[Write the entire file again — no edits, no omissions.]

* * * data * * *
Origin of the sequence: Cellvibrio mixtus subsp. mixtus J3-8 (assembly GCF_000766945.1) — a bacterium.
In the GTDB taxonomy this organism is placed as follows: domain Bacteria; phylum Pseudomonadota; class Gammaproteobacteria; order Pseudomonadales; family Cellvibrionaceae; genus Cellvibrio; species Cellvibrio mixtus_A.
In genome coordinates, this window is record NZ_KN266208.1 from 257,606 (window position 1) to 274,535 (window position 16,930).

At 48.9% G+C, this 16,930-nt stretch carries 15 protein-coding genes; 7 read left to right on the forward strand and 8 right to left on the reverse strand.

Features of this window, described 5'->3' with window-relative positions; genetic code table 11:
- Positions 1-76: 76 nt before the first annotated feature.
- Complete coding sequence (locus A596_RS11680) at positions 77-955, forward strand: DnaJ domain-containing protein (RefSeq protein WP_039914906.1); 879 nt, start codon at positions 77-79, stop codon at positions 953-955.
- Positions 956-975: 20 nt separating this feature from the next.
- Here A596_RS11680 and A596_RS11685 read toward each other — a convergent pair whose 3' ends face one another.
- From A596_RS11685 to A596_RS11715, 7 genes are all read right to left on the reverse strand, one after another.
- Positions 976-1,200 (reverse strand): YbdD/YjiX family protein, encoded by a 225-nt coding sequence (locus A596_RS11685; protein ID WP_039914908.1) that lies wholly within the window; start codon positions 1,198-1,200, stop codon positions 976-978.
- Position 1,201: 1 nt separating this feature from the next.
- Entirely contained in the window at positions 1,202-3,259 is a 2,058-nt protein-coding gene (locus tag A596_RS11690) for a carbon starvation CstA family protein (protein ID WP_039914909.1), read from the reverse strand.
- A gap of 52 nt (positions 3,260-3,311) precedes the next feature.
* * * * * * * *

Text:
Origin of the sequence: Cellvibrio mixtus subsp. mixtus J3-8 (assembly GCF_000766945.1) — a bacterium.
In the GTDB taxonomy this organism is placed as follows: domain Bacteria; phylum Pseudomonadota; class Gammaproteobacteria; order Pseudomonadales; family Cellvibrionaceae; genus Cellvibrio; species Cellvibrio mixtus_A.
In genome coordinates, this window is record NZ_KN266208.1 from 257,606 (window position 1) to 274,535 (window position 16,930).

At 48.9% G+C, this 16,930-nt stretch carries 15 protein-coding genes; 7 read left to right on the forward strand and 8 right to left on the reverse strand.

Features of this window, described 5'->3' with window-relative positions; genetic code table 11:
- Positions 1-76: 76 nt before the first annotated feature.
- Complete coding sequence (locus A596_RS11680) at positions 77-955, forward strand: DnaJ domain-containing protein (RefSeq protein WP_039914906.1); 879 nt, start codon at positions 77-79, stop codon at positions 953-955.
- Positions 956-975: 20 nt separating this feature from the next.
- Here A596_RS11680 and A596_RS11685 read toward each other — a convergent pair whose 3' ends face one another.
- From A596_RS11685 to A596_RS11715, 7 genes are all read right to left on the reverse strand, one after another.
- Positions 976-1,200 (reverse strand): YbdD/YjiX family protein, encoded by a 225-nt coding sequence (locus A596_RS11685; protein ID WP_039914908.1) that lies wholly within the window; start codon positions 1,198-1,200, stop codon positions 976-978.
- Position 1,201: 1 nt separating this feature from the next.
- Entirely contained in the window at positions 1,202-3,259 is a 2,058-nt protein-coding gene (locus tag A596_RS11690) for a carbon starvation CstA family protein (protein ID WP_039914909.1), read from the reverse strand.
- A gap of 52 nt (positions 3,260-3,311) precedes the next feature.